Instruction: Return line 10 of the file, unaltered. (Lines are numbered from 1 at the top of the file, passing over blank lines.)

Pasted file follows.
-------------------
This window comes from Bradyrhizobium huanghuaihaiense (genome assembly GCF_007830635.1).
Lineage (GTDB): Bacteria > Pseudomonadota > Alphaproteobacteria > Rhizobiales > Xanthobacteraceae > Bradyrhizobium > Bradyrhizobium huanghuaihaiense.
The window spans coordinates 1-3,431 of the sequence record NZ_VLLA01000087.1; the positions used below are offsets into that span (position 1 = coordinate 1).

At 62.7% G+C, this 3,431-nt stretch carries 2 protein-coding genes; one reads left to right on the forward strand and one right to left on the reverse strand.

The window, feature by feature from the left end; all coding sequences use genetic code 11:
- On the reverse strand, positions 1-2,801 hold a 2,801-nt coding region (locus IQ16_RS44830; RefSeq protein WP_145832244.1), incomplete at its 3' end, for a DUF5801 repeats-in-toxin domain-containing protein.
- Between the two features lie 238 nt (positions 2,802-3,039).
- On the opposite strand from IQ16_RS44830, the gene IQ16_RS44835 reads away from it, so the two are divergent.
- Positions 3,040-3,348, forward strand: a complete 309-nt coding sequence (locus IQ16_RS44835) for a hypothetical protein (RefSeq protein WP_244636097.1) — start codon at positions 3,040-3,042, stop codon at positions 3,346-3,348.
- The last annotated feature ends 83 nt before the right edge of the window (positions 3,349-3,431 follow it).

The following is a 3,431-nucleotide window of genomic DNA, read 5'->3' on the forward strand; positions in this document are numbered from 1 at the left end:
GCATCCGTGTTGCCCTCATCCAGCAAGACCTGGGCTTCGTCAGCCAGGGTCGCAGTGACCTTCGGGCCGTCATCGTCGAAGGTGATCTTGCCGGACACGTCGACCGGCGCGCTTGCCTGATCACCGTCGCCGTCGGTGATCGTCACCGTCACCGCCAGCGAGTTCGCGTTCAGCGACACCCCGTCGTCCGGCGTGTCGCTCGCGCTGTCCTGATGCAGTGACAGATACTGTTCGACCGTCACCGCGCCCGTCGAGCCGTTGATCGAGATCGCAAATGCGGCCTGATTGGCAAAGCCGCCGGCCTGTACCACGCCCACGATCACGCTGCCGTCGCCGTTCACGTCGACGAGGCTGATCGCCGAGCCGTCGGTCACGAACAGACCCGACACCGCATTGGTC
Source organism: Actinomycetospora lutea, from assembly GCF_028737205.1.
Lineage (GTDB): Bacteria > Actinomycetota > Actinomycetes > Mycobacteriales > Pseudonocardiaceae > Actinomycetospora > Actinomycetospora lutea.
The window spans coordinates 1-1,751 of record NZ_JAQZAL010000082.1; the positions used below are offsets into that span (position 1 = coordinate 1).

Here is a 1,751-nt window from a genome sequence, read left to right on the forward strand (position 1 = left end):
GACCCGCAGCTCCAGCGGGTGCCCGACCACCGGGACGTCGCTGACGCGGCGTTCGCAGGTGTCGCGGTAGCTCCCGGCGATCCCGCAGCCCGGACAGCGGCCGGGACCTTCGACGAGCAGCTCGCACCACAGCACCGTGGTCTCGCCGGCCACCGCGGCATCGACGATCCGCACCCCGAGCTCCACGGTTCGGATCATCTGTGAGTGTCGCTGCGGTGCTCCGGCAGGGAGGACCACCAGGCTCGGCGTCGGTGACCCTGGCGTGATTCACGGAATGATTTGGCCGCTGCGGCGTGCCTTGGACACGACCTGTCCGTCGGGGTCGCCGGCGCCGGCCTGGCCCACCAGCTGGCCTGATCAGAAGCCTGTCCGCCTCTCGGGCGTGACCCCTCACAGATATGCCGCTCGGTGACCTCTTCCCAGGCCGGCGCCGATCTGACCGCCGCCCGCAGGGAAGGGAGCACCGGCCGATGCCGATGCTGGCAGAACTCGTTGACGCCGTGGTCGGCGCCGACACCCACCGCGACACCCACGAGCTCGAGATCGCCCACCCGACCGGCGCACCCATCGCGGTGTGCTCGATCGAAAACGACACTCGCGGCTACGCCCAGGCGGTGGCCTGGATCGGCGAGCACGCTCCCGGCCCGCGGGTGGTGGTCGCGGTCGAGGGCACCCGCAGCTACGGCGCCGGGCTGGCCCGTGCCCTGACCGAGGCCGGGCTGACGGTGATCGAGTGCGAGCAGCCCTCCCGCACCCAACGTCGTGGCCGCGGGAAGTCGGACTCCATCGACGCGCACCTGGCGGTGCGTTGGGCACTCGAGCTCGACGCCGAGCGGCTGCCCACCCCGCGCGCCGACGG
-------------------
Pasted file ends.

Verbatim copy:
- The last annotated feature ends 83 nt before the right edge of the window (positions 3,349-3,431 follow it).